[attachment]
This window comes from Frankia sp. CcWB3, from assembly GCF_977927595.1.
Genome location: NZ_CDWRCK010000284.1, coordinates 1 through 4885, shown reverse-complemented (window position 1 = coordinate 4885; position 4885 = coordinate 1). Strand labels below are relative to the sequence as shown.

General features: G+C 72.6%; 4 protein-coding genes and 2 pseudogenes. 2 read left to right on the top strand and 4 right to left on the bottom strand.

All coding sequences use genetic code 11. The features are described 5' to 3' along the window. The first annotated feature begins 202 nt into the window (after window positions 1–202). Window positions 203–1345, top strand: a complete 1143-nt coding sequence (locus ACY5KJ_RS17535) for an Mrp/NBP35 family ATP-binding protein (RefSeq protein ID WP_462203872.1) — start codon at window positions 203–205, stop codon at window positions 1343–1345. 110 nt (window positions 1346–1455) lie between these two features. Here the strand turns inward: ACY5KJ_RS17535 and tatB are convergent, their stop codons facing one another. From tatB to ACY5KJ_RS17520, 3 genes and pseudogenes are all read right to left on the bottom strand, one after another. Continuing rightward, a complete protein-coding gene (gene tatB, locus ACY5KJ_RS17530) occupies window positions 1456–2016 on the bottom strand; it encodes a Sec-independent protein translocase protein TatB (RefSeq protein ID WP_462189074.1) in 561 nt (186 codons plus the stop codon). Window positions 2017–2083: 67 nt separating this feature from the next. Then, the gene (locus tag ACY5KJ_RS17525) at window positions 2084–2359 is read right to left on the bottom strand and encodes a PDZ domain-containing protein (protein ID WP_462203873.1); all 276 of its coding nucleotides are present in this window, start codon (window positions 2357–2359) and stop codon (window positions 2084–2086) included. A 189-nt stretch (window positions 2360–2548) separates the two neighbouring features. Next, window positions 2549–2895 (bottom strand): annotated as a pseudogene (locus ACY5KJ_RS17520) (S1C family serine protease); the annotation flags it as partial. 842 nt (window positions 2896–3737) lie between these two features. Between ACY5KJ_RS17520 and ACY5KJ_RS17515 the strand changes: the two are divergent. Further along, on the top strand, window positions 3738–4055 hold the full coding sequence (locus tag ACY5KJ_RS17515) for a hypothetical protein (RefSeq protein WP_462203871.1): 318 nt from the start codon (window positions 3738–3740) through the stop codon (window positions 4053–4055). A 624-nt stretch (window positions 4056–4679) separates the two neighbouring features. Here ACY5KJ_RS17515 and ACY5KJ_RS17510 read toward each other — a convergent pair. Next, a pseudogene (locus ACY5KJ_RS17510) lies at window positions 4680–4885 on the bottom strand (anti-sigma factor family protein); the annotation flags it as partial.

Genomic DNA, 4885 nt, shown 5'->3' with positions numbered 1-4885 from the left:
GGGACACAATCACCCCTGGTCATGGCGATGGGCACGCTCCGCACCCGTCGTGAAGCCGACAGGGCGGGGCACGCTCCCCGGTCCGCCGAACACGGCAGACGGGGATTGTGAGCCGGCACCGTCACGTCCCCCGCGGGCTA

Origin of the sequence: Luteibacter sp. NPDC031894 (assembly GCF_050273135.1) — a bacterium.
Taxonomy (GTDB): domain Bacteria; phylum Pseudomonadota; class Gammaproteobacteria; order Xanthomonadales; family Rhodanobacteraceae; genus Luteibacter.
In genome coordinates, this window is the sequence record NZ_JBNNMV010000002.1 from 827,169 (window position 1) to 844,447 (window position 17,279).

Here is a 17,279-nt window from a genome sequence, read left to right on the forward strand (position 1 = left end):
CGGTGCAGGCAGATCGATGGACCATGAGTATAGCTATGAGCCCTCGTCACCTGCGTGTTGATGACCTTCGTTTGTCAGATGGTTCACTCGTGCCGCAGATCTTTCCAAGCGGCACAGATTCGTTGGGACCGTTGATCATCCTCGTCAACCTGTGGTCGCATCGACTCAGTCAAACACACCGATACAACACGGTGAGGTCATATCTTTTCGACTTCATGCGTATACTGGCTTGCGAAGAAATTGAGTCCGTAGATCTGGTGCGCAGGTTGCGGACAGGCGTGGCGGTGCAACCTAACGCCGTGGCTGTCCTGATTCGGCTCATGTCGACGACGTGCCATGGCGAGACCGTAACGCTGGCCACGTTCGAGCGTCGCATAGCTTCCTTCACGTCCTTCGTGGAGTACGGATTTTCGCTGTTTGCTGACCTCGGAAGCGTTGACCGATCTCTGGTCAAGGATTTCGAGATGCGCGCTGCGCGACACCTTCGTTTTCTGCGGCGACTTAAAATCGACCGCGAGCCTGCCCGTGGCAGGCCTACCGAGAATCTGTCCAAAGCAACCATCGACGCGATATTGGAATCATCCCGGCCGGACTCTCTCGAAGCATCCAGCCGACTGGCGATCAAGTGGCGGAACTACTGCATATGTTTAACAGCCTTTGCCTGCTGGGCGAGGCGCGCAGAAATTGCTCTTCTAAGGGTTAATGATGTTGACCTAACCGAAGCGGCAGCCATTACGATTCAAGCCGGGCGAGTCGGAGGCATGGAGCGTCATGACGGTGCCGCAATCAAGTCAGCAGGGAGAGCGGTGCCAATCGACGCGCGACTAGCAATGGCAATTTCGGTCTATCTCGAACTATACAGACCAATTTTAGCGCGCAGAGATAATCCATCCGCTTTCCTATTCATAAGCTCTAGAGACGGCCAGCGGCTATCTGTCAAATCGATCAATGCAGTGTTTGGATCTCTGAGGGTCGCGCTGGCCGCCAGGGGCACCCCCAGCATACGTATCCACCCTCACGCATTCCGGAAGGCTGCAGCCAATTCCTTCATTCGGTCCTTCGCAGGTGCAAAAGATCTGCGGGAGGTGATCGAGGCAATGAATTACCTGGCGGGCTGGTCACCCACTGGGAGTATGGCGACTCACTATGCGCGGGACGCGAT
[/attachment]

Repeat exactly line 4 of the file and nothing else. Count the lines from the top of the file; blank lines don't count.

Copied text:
All coding sequences use genetic code 11. The features are described 5' to 3' along the window. The first annotated feature begins 202 nt into the window (after window positions 1–202). Window positions 203–1345, top strand: a complete 1143-nt coding sequence (locus ACY5KJ_RS17535) for an Mrp/NBP35 family ATP-binding protein (RefSeq protein ID WP_462203872.1) — start codon at window positions 203–205, stop codon at window positions 1343–1345. 110 nt (window positions 1346–1455) lie between these two features. Here the strand turns inward: ACY5KJ_RS17535 and tatB are convergent, their stop codons facing one another. From tatB to ACY5KJ_RS17520, 3 genes and pseudogenes are all read right to left on the bottom strand, one after another. Continuing rightward, a complete protein-coding gene (gene tatB, locus ACY5KJ_RS17530) occupies window positions 1456–2016 on the bottom strand; it encodes a Sec-independent protein translocase protein TatB (RefSeq protein ID WP_462189074.1) in 561 nt (186 codons plus the stop codon). Window positions 2017–2083: 67 nt separating this feature from the next. Then, the gene (locus tag ACY5KJ_RS17525) at window positions 2084–2359 is read right to left on the bottom strand and encodes a PDZ domain-containing protein (protein ID WP_462203873.1); all 276 of its coding nucleotides are present in this window, start codon (window positions 2357–2359) and stop codon (window positions 2084–2086) included. A 189-nt stretch (window positions 2360–2548) separates the two neighbouring features. Next, window positions 2549–2895 (bottom strand): annotated as a pseudogene (locus ACY5KJ_RS17520) (S1C family serine protease); the annotation flags it as partial. 842 nt (window positions 2896–3737) lie between these two features. Between ACY5KJ_RS17520 and ACY5KJ_RS17515 the strand changes: the two are divergent. Further along, on the top strand, window positions 3738–4055 hold the full coding sequence (locus tag ACY5KJ_RS17515) for a hypothetical protein (RefSeq protein WP_462203871.1): 318 nt from the start codon (window positions 3738–3740) through the stop codon (window positions 4053–4055). A 624-nt stretch (window positions 4056–4679) separates the two neighbouring features. Here ACY5KJ_RS17515 and ACY5KJ_RS17510 read toward each other — a convergent pair. Next, a pseudogene (locus ACY5KJ_RS17510) lies at window positions 4680–4885 on the bottom strand (anti-sigma factor family protein); the annotation flags it as partial.